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Creativity Magazine

Taking the Yokel out of Local Advertising

Monday, May 10, 2004

By KATE KAYE

From the zany discount store owner to the monotone men's apparel chain spokesguy, local and regional TV spots may have character, but high quality they're not. As national and international corporate marketers know, good ads require big budgets, and most hometown operations simply don't have the bucks. That's where stock motion footage and production-ready commercial supplier Thought Equity comes in. The Denver-based firm acts as a middleman, channeling otherwise wasted or underutilized creative from agencies to the mid-market of local and regional businesses.

Take one Thought Equity client, a golf training center with a locally produced ad that just wasn't up to snuff. With a creative budget of around $8000, the advertiser wanted a superior spot to be licensed in two locales. As Thought Equity CEO Kevin Schaff tells it, the only bidder in the Denver market besides Thought Equity wanted $25,000 for creative production. "No one wants to look like a used car dealer", says Schaff. The ex-agency entrepreneur started the company in 2002 in the hopes of upgrading the quality of local cable, broadcast and print ads, as well as turning unused creative into an added revenue generator for agencies. "Creative is always a barrier to entry for an advertiser," he adds. The thing is, "A lot of agencies have some kind of creative base that's sitting there dormant." By digitizing creative that either wasn't chosen by a client or has run only in a particular market, and making it available via the web, his company connects the otherwise typically disparate worlds of agencies and local advertisers.

Thought Equity gleans creative on consignment from over 350 U.S. agencies and designers, and it partners with media companies, including Comcast and Regal Cinemas, in 110 regions. When creative is sold for licensing, the agency receives 40 percent of gross revenue from Thought Equity. Clients get source files, so ad components like music and voice-overs can be modified. The footage distributor deals with legal headaches, too: in addition to clearing all rights, Thought Equity ensures that no SAG talent is used in any creative.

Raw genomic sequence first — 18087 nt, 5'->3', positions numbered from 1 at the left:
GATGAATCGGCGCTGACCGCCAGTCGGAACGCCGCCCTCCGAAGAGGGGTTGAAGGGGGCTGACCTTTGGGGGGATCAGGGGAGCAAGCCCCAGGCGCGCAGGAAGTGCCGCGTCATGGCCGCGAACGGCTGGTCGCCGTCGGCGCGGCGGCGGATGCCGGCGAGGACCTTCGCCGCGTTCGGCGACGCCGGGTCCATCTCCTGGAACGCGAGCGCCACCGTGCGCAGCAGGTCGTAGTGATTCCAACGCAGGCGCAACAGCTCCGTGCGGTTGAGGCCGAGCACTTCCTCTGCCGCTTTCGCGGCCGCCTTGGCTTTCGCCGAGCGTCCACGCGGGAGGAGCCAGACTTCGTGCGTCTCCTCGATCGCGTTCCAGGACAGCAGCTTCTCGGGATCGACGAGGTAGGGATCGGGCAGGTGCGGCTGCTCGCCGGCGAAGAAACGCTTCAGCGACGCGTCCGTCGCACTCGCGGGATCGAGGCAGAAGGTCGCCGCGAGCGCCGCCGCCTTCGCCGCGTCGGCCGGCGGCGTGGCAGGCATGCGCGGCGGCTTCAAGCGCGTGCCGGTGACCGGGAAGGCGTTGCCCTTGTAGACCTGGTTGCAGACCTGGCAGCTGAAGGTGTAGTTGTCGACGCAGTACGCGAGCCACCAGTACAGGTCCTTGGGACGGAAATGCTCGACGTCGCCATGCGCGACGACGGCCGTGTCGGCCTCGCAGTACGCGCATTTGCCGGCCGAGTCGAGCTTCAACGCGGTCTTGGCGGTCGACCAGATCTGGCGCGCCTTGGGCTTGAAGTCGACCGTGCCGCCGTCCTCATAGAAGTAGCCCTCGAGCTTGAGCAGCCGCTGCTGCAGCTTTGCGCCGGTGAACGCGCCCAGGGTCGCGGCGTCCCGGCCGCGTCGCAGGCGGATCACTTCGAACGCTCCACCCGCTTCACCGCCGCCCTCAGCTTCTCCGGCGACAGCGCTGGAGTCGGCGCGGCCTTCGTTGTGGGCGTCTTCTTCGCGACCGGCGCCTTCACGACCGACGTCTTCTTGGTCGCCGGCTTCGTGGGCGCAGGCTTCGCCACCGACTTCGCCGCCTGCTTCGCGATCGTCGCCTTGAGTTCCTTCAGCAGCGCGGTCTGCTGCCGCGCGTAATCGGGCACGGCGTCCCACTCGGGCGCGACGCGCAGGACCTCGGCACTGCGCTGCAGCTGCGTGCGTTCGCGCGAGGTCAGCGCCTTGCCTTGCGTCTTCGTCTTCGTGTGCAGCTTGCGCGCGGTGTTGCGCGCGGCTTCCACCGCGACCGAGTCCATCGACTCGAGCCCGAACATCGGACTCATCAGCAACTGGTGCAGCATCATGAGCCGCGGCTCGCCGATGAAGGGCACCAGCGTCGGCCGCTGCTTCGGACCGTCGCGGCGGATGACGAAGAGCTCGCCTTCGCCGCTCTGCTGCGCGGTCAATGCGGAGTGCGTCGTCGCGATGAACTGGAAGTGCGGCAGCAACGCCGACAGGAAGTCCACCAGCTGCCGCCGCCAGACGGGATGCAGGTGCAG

Through the firm's web site, www.thoughtequity.com, potential clients can search by keyword for thousands of commercials, print ads and footage options, view them over any connection speed and request delivery of the files. Which allowed, for example, for a spot originally developed for a BMW dealer and licensed for the Atlanta market to get a new lease on life in the Las Vegas market. In its reincarnated form as a Budget Rent-a-car commercial, the ad is running in conjunction with a promotion for Budget's luxury car rentals.

Thought Equity clients do have choices beyond production-ready television commercials. Through the company's partnership with Collegiate Images, TV producers and advertisers can garner archived film and video clips of 14 men's and women's collegiate sporting events. For use during March Madness college basketball extravaganza, advertisers such as Pontiac licensed college hoops highlights, and television show producers obtained rights to footage, like stadium establishing shots. To refine local advertising targeting even more, Thought Equity is in the process of equipping all creative for addressable markets, which allows advertisers to serve different ad creative to different homes based on demographic data. In addition to giving local and regional ads a much needed facelift, Schaff stresses that providing high-quality creative to mid-tier markets "allows great creatives to make money, recognize the value of their work and be rewarded for it."

 

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